The Ghost of Speedy Cannon

Tom Lake: In Andy Lamb’s memory, a football field is the scene of a murder. The victim is black, the killer white, the weapon a helmet. The year is 1972, the place Alabama. The motive is racial hatred.

Dr. Lamb has told this story many times in the past 41 years: to his sons at the table, to friends around the world. It happened before his eyes, and it still plays in his mind, over and over, like a clip from a film.

When I heard the story last year, I went to Alabama to see if it was true.

10 thoughts on “The Ghost of Speedy Cannon

  1. This is a pretty great story, Thomas. I also think it strikes the right balance in the Snowfall design spectrum. Being able to see the film makes a huge difference to the experience. Excited if this is now something SI is going to do regularly.

    Also: Longform since 1954 is a rock-solid bitch slap.

  2. Thank you, Jones. Yes, this story is the first in a regular series of online-only pieces with special design. We’ve got a few others in the bank that’ll be coming out soon.

  3. I’ve been in north Alabama for 40 years. I’m pretty sure that good ol’ boy, and all his buddies, were talking a lot of sh_t the week leading up to a game in which the opposing team had a star black player.

    I went to public school for 12 years and never had a black classmate, so I know the type of talk (which is all it is 99.999% of the time) and attitudes that manifest as a result when situations similar to this come up. These teenagers at Walter Wellborn High, or any all white high school in the deep south in that era, grow up around all white folks that grew up around all white folks, most never even knowing a black person and referring to folks of a different race with colorful derogatory slang, the same as their daddy’s and grandaddy’s did before them. This really doesn’t translate to hate, as most might think, but more likely fear. I’m sure it’s the same vice versa.

    But to open the door to to calling this tragedy a murder is a bit of a stretch. I don’t know if you’ve ever played football, but if you have you know there were guys that would try to literally take your head off, particularity if you were impacting the game negatively for them. This was an encouraged behavior, by teammates and coaches. Every now and then somebody gets a little too aggressive at a place or time they shouldn’t have and does something stupid, just like #70 did. Sure, most likely he called black people names he shouldn’t have, but that bad behavior is as far as you can get from murder, white or black. It works both ways. . .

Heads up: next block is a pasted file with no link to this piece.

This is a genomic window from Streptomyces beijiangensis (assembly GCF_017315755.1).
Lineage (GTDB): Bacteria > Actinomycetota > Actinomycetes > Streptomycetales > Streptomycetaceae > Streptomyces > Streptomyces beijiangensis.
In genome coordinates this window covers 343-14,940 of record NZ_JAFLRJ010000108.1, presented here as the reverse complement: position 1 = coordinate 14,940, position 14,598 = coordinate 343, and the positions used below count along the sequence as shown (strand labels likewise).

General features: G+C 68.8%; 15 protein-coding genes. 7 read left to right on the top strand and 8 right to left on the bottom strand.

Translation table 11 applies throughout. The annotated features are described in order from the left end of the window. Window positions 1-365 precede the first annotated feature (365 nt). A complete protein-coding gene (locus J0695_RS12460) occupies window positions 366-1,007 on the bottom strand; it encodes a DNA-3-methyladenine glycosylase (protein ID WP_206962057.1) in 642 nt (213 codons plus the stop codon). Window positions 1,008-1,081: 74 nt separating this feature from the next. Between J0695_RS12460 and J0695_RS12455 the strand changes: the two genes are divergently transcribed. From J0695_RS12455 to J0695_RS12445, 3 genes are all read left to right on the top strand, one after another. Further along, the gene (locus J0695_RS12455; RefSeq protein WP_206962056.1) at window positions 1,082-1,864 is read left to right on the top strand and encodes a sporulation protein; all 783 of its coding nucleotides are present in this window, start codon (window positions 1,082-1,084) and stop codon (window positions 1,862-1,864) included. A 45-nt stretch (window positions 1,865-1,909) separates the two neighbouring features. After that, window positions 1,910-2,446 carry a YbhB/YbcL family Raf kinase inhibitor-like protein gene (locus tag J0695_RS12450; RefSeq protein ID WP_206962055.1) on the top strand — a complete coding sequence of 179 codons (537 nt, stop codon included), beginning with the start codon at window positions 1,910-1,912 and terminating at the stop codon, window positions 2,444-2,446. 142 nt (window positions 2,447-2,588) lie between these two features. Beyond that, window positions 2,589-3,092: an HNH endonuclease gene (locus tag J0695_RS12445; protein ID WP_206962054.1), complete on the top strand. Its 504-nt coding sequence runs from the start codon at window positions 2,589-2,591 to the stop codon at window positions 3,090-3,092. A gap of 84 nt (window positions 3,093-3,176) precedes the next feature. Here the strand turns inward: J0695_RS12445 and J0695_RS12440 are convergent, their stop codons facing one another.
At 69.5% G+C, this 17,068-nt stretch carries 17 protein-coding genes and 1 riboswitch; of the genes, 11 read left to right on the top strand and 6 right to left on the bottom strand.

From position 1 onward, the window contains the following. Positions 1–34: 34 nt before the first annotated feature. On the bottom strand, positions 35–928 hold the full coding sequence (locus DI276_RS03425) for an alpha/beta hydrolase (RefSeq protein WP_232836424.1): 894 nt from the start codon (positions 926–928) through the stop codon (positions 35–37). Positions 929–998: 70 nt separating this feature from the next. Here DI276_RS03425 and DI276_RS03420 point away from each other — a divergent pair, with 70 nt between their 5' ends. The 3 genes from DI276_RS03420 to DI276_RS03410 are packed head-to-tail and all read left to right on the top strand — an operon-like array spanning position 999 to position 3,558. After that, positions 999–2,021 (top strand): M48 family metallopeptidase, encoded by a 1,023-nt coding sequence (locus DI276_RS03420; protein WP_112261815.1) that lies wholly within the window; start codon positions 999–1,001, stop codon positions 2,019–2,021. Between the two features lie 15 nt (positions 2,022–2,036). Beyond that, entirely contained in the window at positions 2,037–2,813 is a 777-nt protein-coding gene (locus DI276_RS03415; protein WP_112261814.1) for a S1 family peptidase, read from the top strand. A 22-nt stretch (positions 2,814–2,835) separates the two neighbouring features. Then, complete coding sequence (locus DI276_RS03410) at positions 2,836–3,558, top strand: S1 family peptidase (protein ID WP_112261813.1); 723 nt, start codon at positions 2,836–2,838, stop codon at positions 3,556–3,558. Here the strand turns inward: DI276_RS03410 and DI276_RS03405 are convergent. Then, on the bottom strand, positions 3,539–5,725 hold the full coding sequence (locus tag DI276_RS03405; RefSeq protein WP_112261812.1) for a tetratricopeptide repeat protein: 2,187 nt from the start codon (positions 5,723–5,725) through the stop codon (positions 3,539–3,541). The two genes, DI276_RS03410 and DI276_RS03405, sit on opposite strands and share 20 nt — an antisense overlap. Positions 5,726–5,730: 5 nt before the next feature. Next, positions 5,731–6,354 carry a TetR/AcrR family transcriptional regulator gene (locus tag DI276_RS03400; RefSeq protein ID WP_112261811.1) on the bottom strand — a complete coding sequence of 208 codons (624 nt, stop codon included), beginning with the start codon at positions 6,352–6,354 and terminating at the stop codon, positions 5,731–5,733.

There’s no shade of grey here, just somebody doing something stupid. I’ve seen that exact same thing happen on the field many times, white and black players alike. It was stupid every time, but I’m positive that in every one of those situations no one was trying to truly kill anyone.

  4. Great story bc i just became a dad and football is what I want my son to play. It breaks my heart to think this was just a personal foul on a person, when that hit was to cause damage. Which led to a young man, I hear was a great person, to miss out on this beautiful world. Hatred is a wasted energy. So I pray for my son.

  5. The thing I like most about this story (and there’s a lot to like) is the way TL withholds the identity of No. 70. He remains nameless and faceless, which underscores the idea that Speedy Cannon wasn’t killed by an individual so much as he was by a horrible ideal.

  6. Thanks for taking us along for the ride with your reporting, Tom. I’m curious if there’s anything more from that clip of the fateful play. Is there video of the supposed flag waving? The clip that was linked ended so fast I had to watch it four or five times just to get what was happening.

    And Jones is right, love the SI tagline on the page.

  7. Thank you, Michael and Charlie.

    In the available video footage from that game, I couldn’t see anyone waving a Confederate flag. But that’s not surprising, because the camera doesn’t move around much, and the film cuts away the moment after each play and doesn’t come back until the next play begins. So there’s a lot of context lost.

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